A unique love story expressed strangely but sincerely.
The Duke of Burgundy
This review delves into some of the film’s reveals in the first act. While this review only contains very mild spoilers, those wanting to go in blind might want to hold off reading until after they see The Duke of Burgundy.
Peter Strickland’s The Duke of Burgundy is a deceptive little love story. The opening credits, with its warping effects, filters and dreamlike mood, immediately shows how much Strickland owes his film’s style to sleazy Euro erotic films from the ’70s (think Jess Franco). But Strickland knows what attracts people to that kind of low-grade cinema, similar to the giallo films that inspired Berberian Sound Studio, isn’t necessarily the content or quality. It’s the specific, singular mood these sorts of films create, the off-kilter atmosphere that makes people so fascinated with trying to re-create the same thing. The Duke of Burgundy takes that distinctive form, the hazy, dreamlike reverie one associates with old Euro erotica, and uses it to tell an achingly beautiful love story.
At the start of the film, Evelyn (Chiara D’Anna) comes to the large estate of Cynthia (Sidse Babett Knudsen) to do her daily chores as a maid. Cynthia cruelly dominates Evelyn throughout the day, insulting her work and ultimately punishing her for forgetting to wash a pair of panties (what that punishment is exactly I’ll leave as a surprise). It’s at this point, right after the extremity of Evelyn’s punishment, that Strickland starts pulling back the curtain. Cynthia and Evelyn are, in fact, lovers, and the maid routine is a ritual the two act out almost every day. Suddenly the roles in the relationship switch; Evelyn turns out to be the one in control, giving Cynthia explicit instructions on how to behave during their role play. It’s the first of many surprising, inventive subversions of expectations throughout.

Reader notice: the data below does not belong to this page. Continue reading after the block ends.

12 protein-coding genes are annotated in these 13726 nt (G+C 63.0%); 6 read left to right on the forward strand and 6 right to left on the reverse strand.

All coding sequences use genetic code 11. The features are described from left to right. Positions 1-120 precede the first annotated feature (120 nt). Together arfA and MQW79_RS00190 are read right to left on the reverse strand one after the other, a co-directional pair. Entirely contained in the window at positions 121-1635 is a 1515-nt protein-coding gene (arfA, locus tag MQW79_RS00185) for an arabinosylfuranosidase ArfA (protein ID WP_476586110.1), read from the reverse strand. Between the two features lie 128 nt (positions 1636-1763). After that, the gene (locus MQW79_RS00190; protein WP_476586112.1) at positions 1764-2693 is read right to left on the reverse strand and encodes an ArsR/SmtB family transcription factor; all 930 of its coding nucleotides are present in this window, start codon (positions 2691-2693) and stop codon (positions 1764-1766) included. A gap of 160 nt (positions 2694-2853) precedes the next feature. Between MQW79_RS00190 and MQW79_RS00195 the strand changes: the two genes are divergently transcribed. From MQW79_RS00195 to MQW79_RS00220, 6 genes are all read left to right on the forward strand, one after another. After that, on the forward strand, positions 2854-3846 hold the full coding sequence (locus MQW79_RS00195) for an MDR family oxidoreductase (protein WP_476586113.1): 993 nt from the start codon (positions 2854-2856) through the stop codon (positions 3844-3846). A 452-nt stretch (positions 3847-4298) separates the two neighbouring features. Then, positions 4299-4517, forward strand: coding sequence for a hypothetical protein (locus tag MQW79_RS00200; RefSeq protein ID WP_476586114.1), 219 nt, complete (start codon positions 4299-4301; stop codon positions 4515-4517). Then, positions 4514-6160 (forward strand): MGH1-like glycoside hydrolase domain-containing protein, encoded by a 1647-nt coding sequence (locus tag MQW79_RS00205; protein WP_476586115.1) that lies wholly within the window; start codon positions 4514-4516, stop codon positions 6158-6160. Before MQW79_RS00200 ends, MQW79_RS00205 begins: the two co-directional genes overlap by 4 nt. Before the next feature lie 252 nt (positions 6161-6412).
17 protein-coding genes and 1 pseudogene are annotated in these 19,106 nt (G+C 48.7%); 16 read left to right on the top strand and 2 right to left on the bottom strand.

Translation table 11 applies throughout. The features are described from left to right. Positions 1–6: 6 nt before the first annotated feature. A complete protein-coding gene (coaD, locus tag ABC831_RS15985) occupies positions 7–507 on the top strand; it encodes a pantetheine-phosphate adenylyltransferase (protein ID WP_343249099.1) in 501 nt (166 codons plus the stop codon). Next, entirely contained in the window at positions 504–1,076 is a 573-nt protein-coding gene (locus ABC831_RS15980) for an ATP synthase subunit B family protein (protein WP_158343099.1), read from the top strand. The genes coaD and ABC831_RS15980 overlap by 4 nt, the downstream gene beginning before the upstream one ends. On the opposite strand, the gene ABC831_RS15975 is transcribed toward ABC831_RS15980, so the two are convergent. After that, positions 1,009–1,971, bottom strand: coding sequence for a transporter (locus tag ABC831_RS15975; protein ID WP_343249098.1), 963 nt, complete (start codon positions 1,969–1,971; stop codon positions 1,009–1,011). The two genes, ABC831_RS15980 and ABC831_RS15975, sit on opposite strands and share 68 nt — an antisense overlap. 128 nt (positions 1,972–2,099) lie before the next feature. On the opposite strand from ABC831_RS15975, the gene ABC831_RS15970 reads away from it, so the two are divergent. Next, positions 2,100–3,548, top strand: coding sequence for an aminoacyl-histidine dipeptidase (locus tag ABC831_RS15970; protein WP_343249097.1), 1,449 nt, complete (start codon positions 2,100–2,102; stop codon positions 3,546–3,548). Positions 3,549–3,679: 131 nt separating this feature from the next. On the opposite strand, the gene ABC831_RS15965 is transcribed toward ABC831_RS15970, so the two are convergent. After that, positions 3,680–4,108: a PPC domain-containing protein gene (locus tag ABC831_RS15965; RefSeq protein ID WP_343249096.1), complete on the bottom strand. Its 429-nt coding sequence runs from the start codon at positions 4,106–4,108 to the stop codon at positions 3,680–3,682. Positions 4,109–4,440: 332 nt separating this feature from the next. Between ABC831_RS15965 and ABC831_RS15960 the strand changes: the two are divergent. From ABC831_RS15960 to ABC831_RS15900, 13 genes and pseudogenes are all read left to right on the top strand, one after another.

From here, The Duke of Burgundy uses the extreme conditions of Cynthia & Evelyn’s relationship to delve into universal issues anyone with a partner goes through, namely the issue of compromise. Cynthia clearly doesn’t enjoy Evelyn’s routine, but she continues to participate because of how much it pleases her lover. Take away the BDSM qualities, and what Cynthia feels is one of the biggest hurdles with any relationship. It’s about doing something you don’t like to please the one you love, and Strickland beautifully conveys that core theme with a level of precision cutting straight through the gorgeous style.
Don’t take that as a knock on The Duke of Burgundy’s style, though. In Strickland’s previous film Berberian Sound Studio, he showed how much his style puts an emphasis on sensations and emotions. It’s easy to get into a character’s headspace because every frame dedicates itself to evoking their strongest feelings. It’s the same thing here, with each image and sound seemingly designed to emphasize the intensity of Cynthia & Evelyn’s love. Strickland repeatedly delves into Evelyn’s perspective at the height of her lust for Cynthia, and it’s a feeling so strong it threatens to break the film; abstract images inspired by the avant-garde take over (one sequence, obviously inspired by Stan Brakhage, might be one of the best things put on screen all year), and the effect is stunning. Strickland appears to have finally found the perfect mix of form and content, and in doing so has made his best film to date.
It’s also a very funny film. Strickland offsets the more intense moments with plenty of opportunities to poke fun at his own creation. A lot of the humour comes from breaking down the fantastical qualities, putting an emphasis on the logistics of Evelyn’s wants. None of the comedic elements feel out of place either, mainly because the characters always take things seriously (no matter what way you cut it, lines like “So had I ordered a human toilet, none of this would have happened?” delivered earnestly is just plain funny). And that’s key to The Duke of Burgundy’s success. Strickland never mocks or judges Cynthia & Evelyn. He presents a unique, fairy tale-like setting, one that feels timeless, and presents something relatable through it. It’s rendering the ordinary into something extraordinary, and watching Strickland’s sublime interpretation is nothing short of exhilarating.
The Duke of Burgundy is in on VOD and theatres including Landmark’s Nuart Theatre in West LA and IFC Center in New York now.